Monday, March 22, 2010

Maybe I am being unfair to Benedict Arnold

I am thinking now that the comparison between Benedict Arnold and Bart Stupak may not be fair. At least Arnold got a commission in the British army and a fairly large sum of money in return for his betrayal. Stupak got nothing but an empty gesture. I think a different betrayal, one closer to home in Michigan might be more accurate.

A better correlation to the Stupak capitulation might be more recent (relatively speaking). In a fairly unknown event (the surrender of Fort Detroit) in a fairly unknown war (The War of 1812), General William Hull surrendered Fort Detroit to the British on August 16, 1812. I am somewhat familiar with this event because Hull is a family name on my mom’s side and I have always found the War of 1812 to be interesting because unlike the Revolutionary War and the Civil War, a lot of the action in the War of 1812 happened in Northwest Ohio near where I grew up. Anyway, through a combination of subterfuge and incompetence, General Hull surrendered Fort Detroit to the British after only token resistance. In fact he was court-martialed and could have faced a firing squad. Would he eventually have lost the fort anyway? Probably but the fact that in the face of a tough fight he chose to surrender at the end before the real fighting began speaks volumes. So I think that while “Benedict Bart” Stupak sounds better, perhaps a more apt comparison might be General William Hull. Of course, Hull’s surrender probably saved lives. Stupak’s surrender is going to cost lives.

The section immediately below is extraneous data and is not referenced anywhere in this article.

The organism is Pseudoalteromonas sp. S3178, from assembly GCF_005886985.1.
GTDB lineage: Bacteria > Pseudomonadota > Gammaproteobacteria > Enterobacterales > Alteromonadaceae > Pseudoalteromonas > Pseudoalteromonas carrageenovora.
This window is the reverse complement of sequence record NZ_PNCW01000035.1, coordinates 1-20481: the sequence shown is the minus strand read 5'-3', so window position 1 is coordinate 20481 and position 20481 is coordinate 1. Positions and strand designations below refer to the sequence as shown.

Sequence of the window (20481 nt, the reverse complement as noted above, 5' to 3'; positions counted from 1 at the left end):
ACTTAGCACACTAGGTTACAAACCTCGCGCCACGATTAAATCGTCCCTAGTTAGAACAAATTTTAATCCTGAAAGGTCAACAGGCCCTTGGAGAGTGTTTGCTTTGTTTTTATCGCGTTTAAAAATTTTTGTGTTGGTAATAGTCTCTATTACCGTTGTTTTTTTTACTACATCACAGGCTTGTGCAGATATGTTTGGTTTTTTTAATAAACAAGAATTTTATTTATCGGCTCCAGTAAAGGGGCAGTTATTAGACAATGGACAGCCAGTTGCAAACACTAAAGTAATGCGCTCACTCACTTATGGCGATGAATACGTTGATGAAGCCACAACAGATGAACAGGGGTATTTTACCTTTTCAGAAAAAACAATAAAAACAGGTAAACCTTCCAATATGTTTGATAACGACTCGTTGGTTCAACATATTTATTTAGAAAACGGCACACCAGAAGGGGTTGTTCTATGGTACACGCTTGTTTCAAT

The lesson here is one we should all have learned a long time ago. Politicians have as their first priority their own political protection. That is why party loyalty will trump principle every time. Putting our faith in politicians will invariably lead to disappointment, no matter which party they belong to.
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